Toddlers: 12 - 24 Months

Tips/Tricks That Have Worked

Hello all! My question is a semi-normal occurrence from what I've seen, but none have touched on things that have worked.

I have a 17-month old son. He is in daycare fulltime and has starting to pickup up the habits that he has seen from other children, the daycare lady's own child to be more specific.  She does not discipline the children when stuff is occurring. Her child has autistic characteristics and a sensory problem. Therefore, thrashing himself on the floor in a tantrum, hair-pulling, biting, hitting, and ear-piercing screaming is the norms for him. Unfortunately this has become impressionable onto my son. Mind you my son has no issues but he now mimics the child with known causes.

At home, my son will do these same things and no discipline whatsoever seems to work as he laughs and does it again. Each time we reiterate "no _____, it hurts", we've tried timeouts, set in his room in his crib with nothing, but at 17-months old he doesn't seem to care what he has and doesn't have and nothing is working.

Is this the time we leave and go to a new daycare? I'm sure though there will be another who he'll mimic and then back to square one. So I'm trying to cut the actions themselves however, everything I've read to-do, we've already been doing. Does anyone have a sure-fire break? Something out of the ordinary that's helped them?

Thanks in advance!

Re: Tips/Tricks That Have Worked

  • My daughter has no sensory issues and is not autistic, but she began throwing temper tantrums around 17 months as well. She began hitting her head, pulling her hair, and throwing herself to the floor screaming and crying. I'm a SAHM and she has never gone to a daycare. At her 18 month checkup the pediatrician said this is absolutely normal behavior for this age. I've found that if I acknowledge the temper tantrums then they go on longer and get worse so I just make sure she is somewhere safe and then walk away until it is over. If she is hitting or biting me then I tell her no and again I walk away. This has dramatically reduced the frequency and length of these outbursts. I hope this helps. Good luck!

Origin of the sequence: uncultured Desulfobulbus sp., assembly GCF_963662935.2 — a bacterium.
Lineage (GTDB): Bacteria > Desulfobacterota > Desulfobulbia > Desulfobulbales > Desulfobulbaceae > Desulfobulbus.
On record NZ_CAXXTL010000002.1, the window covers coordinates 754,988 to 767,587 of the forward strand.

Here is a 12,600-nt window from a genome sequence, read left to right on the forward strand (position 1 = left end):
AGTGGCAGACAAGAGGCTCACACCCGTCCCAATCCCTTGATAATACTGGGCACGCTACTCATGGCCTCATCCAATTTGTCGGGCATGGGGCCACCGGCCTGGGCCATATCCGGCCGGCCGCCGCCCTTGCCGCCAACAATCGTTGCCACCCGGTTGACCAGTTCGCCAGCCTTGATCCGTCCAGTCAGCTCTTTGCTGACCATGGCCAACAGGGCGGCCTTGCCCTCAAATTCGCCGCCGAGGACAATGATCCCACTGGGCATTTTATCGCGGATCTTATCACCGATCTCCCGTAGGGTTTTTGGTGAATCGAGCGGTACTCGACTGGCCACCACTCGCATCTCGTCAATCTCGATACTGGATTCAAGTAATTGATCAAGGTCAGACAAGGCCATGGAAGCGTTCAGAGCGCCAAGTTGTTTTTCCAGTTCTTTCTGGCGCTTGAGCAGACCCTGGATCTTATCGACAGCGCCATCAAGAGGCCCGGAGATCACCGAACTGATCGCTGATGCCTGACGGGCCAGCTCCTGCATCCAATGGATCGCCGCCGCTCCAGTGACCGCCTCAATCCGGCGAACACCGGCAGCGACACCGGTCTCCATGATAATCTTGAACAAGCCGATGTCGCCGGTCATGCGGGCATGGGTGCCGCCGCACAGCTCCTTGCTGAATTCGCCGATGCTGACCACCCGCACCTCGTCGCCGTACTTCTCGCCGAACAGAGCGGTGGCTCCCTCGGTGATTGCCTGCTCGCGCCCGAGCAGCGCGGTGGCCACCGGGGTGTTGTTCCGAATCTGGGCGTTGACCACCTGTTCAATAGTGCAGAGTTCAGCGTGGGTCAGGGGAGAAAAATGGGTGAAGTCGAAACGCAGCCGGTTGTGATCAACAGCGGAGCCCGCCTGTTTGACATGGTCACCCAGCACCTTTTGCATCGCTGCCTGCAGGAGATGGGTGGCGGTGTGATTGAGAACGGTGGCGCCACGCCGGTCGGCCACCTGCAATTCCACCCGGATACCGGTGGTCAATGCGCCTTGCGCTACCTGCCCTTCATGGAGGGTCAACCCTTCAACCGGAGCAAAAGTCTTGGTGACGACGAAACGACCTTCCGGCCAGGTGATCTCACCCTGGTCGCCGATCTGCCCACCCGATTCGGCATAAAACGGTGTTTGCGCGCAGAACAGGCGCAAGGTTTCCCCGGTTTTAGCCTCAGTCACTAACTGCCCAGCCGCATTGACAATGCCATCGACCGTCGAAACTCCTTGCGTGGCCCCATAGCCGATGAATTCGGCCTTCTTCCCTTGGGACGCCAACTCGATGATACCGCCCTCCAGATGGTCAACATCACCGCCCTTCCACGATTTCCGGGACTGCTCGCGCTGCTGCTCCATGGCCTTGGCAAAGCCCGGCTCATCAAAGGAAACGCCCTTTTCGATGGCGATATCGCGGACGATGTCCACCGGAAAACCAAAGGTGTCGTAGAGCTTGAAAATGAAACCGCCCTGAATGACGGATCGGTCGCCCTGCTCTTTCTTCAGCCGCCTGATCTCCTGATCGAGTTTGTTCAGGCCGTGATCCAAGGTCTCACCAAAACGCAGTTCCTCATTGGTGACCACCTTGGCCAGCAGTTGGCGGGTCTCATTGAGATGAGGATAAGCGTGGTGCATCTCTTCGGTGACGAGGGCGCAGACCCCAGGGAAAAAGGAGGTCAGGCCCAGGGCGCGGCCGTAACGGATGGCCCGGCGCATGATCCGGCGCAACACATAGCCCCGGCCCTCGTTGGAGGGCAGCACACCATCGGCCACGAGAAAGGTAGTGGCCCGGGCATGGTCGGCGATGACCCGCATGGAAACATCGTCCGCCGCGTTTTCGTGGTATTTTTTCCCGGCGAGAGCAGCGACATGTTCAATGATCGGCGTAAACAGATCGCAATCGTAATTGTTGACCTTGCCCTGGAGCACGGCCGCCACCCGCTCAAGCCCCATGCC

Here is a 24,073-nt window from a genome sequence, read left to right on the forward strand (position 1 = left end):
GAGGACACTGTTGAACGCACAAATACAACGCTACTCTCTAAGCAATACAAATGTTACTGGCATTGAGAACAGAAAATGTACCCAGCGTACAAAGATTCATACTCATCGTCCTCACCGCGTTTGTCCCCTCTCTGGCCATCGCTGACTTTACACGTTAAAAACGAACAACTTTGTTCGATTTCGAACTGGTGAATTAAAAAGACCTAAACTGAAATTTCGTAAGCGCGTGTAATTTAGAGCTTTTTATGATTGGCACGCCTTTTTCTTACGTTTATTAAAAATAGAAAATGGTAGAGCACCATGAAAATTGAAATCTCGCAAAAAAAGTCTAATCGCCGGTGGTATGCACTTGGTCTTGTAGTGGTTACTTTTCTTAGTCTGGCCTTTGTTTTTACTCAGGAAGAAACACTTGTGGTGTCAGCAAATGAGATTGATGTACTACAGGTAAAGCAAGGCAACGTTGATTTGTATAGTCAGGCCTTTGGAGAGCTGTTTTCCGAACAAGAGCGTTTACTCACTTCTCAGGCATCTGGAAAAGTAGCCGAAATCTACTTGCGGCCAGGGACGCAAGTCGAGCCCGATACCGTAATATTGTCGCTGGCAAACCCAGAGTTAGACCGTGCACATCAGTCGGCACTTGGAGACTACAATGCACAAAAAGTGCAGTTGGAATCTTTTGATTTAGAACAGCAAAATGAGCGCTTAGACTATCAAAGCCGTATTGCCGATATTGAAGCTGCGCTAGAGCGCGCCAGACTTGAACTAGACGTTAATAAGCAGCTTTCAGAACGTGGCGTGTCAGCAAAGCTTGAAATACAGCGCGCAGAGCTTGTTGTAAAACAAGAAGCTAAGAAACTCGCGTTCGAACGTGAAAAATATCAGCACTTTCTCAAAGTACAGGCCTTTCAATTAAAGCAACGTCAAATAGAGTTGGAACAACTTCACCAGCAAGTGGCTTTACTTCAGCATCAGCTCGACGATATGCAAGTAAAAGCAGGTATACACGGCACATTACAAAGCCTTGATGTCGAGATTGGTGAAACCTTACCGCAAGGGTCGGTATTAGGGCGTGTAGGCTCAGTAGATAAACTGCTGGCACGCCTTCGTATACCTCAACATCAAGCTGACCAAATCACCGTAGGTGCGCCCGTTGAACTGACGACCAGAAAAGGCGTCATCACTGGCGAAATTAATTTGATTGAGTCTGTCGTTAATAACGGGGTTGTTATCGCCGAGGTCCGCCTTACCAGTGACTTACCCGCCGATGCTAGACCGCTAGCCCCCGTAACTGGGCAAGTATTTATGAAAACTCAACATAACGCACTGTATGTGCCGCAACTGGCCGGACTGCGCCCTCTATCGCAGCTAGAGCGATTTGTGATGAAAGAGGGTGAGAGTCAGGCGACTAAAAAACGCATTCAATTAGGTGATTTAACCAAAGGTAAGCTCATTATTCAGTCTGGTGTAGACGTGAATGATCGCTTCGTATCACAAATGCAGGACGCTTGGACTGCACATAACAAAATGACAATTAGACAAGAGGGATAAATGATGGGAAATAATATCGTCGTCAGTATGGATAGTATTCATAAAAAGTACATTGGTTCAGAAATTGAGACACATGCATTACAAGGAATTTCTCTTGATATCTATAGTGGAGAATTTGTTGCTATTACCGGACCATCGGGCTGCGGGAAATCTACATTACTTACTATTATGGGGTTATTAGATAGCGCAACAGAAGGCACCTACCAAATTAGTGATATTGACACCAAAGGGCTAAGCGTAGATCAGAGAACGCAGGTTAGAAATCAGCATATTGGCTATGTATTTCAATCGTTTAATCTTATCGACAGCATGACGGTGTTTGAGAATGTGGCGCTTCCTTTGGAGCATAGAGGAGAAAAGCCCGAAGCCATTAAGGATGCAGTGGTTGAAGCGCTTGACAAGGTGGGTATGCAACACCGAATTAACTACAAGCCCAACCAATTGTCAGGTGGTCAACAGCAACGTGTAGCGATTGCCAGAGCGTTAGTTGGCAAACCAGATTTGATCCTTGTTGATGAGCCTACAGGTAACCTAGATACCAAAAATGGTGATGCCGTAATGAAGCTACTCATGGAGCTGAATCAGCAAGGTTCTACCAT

• nackienackie member
    500 Love Its 500 Comments Second Anniversary First Answer
    Mine is only 15 months, but he's started doing the same thing whenever we tell him no.  He goes to a daycare facility, where the teachers are incredibly experienced and they also claim its normal.  They (and we) just try to redirect as much as possible when it happens.
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